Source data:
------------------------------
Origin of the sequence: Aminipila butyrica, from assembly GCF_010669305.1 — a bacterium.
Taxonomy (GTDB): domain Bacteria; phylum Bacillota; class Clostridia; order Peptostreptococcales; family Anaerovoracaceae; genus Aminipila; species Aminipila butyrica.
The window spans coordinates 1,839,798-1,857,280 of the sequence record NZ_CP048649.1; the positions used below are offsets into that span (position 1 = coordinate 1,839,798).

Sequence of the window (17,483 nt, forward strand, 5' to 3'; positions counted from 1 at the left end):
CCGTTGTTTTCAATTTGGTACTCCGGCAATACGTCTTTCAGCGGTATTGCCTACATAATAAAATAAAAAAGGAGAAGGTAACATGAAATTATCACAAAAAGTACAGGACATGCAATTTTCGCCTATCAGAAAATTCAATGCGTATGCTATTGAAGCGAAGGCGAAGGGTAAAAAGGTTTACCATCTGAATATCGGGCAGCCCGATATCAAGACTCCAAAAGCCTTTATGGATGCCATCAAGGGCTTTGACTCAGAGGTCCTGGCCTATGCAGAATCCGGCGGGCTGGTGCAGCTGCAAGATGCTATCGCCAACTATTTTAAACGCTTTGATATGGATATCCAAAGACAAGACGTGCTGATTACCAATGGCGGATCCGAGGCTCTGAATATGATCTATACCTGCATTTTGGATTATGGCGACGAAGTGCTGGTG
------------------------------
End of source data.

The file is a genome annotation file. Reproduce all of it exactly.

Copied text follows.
Origin of the sequence: Aminipila butyrica, from assembly GCF_010669305.1 — a bacterium.
Taxonomy (GTDB): domain Bacteria; phylum Bacillota; class Clostridia; order Peptostreptococcales; family Anaerovoracaceae; genus Aminipila; species Aminipila butyrica.
The window spans coordinates 1,839,798-1,857,280 of the sequence record NZ_CP048649.1; the positions used below are offsets into that span (position 1 = coordinate 1,839,798).

Sequence of the window (17,483 nt, forward strand, 5' to 3'; positions counted from 1 at the left end):
CCGTTGTTTTCAATTTGGTACTCCGGCAATACGTCTTTCAGCGGTATTGCCTACATAATAAAATAAAAAAGGAGAAGGTAACATGAAATTATCACAAAAAGTACAGGACATGCAATTTTCGCCTATCAGAAAATTCAATGCGTATGCTATTGAAGCGAAGGCGAAGGGTAAAAAGGTTTACCATCTGAATATCGGGCAGCCCGATATCAAGACTCCAAAAGCCTTTATGGATGCCATCAAGGGCTTTGACTCAGAGGTCCTGGCCTATGCAGAATCCGGCGGGCTGGTGCAGCTGCAAGATGCTATCGCCAACTATTTTAAACGCTTTGATATGGATATCCAAAGACAAGACGTGCTGATTACCAATGGCGGATCCGAGGCTCTGAATATGATCTATACCTGCATTTTGGATTATGGCGACGAAGTGCTGGTG